Each rower is required to arrange her own transportation to the boathouse and regattas.  Other rowers may offer to provide transportation and coordinate carpools. Student drivers may assist in transporting non-drivers down to the river and back to school or homes at the end of practice. Be courteous to your driver.  As young adults, it is the drivers' responsibility to respect traffic laws and be sure they and their passengers arrive safely.  Passengers have a responsibility to not distract their driver.  Rowers will have more than enough time to get to and from practice within the speed limit.  Showing up late is bad; showing up with a ticket is unacceptable.  Passengers are also expected to pay for their share of gas, on a monthly basis.  Call the night before if you won't need a ride to practice.

Fall practices are generally held on Tuesdays, Wednesdays, Thursdays and Saturdays from 3-5 PM, with optional "Sunday Swings" on, of course, Sundays.  The Sunday Swings are less formal practices that allow athletes participating in another fall sport the opportunity to get out on the water.

Winter practices will take place Tuesdays through Saturdays most of January and February.  Spring practices are generally held every Tuesday through Friday from 3:00 to 5:30 PM.  Mondays are added as practice days following Manny Flick #5 (around mid-April).  Weekend practices occur on Saturdays (generally 11:00-1:30).

RGCC does not observe spring break.  Spring break falls in the heart of racing season, and we cannot afford the time off.  Practices over spring break will occur twice daily (generally at 8:00-11:00 and 3:00-5:30).  All practice times are subject to change by the coaches.  Please refer to the RGCC calendar.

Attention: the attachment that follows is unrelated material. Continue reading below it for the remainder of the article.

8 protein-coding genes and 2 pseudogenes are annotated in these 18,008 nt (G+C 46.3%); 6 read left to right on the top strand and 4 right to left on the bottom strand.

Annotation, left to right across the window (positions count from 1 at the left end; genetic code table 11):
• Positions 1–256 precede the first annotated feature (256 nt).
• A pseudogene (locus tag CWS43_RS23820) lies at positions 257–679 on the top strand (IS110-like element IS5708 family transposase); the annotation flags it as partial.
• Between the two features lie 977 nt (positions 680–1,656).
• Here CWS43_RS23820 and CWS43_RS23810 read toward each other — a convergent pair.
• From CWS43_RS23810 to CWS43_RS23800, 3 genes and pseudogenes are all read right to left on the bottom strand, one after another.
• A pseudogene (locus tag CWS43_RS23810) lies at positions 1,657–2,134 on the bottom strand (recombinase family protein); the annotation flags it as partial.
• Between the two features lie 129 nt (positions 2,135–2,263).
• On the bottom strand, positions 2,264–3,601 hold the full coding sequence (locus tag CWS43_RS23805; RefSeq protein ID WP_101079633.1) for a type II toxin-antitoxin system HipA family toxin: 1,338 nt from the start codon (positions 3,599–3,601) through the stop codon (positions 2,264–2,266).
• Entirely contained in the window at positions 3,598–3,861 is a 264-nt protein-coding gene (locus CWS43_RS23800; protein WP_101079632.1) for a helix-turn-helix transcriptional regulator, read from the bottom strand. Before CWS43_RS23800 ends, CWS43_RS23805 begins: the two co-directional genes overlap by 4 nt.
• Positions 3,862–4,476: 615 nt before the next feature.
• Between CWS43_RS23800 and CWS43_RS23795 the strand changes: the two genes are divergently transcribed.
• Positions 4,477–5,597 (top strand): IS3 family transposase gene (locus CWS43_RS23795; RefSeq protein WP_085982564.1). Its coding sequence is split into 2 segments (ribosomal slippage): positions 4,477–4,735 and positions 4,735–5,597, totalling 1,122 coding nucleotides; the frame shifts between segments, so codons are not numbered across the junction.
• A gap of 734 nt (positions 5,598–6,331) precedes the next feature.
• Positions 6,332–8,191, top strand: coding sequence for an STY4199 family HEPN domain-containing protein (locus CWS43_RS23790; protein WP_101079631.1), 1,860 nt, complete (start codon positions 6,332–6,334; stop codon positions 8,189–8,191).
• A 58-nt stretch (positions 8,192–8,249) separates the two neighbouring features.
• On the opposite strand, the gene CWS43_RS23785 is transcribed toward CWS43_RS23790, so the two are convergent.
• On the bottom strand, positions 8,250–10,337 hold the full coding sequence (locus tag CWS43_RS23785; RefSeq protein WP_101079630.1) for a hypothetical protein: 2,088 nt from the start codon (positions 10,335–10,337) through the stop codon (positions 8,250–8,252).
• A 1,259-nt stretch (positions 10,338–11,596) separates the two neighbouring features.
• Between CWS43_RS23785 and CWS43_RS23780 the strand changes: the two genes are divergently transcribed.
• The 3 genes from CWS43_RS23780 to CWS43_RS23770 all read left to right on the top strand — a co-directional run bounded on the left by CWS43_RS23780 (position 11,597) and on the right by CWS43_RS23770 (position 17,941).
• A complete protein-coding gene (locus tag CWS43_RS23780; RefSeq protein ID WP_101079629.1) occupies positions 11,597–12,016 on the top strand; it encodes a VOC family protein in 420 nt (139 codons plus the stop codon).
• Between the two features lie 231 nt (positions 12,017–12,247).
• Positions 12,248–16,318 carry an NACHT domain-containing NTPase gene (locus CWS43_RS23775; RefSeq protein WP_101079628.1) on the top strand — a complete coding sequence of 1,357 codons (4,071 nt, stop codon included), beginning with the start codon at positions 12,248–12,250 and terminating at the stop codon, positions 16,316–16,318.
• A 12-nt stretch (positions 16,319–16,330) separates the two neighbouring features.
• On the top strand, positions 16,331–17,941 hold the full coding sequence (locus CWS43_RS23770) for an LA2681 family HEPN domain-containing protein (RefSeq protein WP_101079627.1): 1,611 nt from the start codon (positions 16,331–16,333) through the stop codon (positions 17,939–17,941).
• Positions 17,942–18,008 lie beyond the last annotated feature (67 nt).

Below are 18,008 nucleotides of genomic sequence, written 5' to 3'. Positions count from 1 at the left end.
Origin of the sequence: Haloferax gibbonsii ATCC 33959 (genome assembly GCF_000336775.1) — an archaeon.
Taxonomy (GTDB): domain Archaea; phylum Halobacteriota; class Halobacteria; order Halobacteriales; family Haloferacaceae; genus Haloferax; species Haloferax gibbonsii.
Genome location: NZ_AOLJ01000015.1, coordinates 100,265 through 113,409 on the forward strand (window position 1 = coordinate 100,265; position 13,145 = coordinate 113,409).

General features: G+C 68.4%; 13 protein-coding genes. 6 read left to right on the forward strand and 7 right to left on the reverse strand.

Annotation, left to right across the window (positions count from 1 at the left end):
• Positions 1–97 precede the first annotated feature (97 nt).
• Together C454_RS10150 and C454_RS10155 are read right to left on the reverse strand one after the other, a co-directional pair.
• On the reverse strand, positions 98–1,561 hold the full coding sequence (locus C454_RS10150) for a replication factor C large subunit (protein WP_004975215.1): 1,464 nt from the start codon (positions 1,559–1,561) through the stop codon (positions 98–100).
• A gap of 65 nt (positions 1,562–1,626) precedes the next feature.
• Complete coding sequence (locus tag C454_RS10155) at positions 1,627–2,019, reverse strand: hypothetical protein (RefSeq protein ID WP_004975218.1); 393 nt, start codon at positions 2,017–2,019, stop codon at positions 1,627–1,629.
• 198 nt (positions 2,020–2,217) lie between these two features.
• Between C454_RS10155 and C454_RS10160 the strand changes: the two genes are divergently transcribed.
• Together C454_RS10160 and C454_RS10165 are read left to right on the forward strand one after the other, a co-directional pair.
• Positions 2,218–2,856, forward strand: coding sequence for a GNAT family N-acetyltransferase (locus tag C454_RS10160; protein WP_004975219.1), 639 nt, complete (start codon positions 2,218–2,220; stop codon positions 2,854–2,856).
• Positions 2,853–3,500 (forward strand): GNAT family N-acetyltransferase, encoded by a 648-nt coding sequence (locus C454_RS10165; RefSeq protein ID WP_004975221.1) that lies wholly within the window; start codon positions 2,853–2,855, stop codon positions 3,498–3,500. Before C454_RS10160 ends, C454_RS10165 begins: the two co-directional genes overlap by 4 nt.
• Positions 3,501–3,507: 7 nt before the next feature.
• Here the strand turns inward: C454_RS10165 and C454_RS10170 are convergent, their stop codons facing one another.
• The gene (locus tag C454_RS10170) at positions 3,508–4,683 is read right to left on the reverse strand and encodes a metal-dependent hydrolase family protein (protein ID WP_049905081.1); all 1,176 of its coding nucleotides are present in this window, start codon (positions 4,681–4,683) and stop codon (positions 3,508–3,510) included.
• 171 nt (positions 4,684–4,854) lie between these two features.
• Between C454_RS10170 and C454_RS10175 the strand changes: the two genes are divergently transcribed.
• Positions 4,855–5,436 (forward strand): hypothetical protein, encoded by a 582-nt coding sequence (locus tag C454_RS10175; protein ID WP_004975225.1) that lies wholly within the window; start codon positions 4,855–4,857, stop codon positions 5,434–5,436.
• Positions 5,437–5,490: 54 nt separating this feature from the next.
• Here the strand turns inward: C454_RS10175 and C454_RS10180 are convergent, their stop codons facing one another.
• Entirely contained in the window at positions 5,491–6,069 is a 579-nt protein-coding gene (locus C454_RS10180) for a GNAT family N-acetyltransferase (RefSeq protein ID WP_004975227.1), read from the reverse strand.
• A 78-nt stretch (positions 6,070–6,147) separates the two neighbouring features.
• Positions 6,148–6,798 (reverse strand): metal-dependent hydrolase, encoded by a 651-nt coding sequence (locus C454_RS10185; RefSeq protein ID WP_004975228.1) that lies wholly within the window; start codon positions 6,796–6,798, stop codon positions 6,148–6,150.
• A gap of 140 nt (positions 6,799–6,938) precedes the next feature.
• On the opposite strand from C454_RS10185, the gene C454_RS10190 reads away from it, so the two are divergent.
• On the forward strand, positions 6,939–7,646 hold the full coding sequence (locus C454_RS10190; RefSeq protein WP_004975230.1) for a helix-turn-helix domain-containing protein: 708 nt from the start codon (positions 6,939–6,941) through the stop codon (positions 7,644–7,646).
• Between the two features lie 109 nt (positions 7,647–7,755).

The typical practice starts with and 10-15 minute warm-up and stretching.  The athletes then carry their boats down and are on the water by 3:30/3:45.  The on-the-water segment of practice lasts between 75 and 90 minutes, with time being devoted to technical drilling and fitness training.  As the season progresses, more and more time is committed to race training as opposed to technical rowing.  The athletes can plan on being out the door by 5:30.  However, please note that practice is not over until the coach explicitly dismisses the crew!  Always allow for 15 minutes delays when coming off the water.

More information on what to bring to practices can be here.

Yes.  Radnor Boys Crew is a separate club, although the two clubs work closely together.  Visit their website.

A regatta is the name of our organized competitions, where boats race against each other.

Most of our regattas take place on the Schuylkill River between the Strawberry Mansion Bridge (to the north) and the Columbia River Bridge (to the south).  This is south of Roosevelt Boulevard and north of Girard Avenue and Boathouse Row.  Occasionally we will participate in regattas in New Jersey, and Nationals competitions (at the end of the season) are held in various locations in the eastern US.  Maps and directions are here.

A full description of what rowers and spectators should bring to a regatta is here.

Yes.  Parking information is available here.

An erg, or ergometer, is an indoor rower, or rowing machine, used to simulate the action of watercraft rowing for the purpose of exercise or training for rowing.  Learn more here.

Rowing is a capital-intensive sport.  The boats are very expensive.  Fortunately, we already have boats, so all you need to buy is a uniform!  But make sure you're properly attired.

You can support the Radnor Girls Crew Club financially through donations, through sponsorships, or through volunteer efforts.  Thank you for your support!

We offer many sponsorship opportunities and we will gladly entertain any specific ideas you may have.  Thank you for your support!

The Radnor Girls Crew Club is a federally recognized 501(c)(3) non-profit tax-exempt organization.   As such, all donations made to the club are fully tax deductible.  (This does not include dues or other payments for which goods and services are received except to the extent the payment exceeds the value of the goods or services received.)

Our contact information is here.

Our program was started in 1996.  More about the history of the club is here.

Our club is governed by a board of directors comprised of parent volunteers.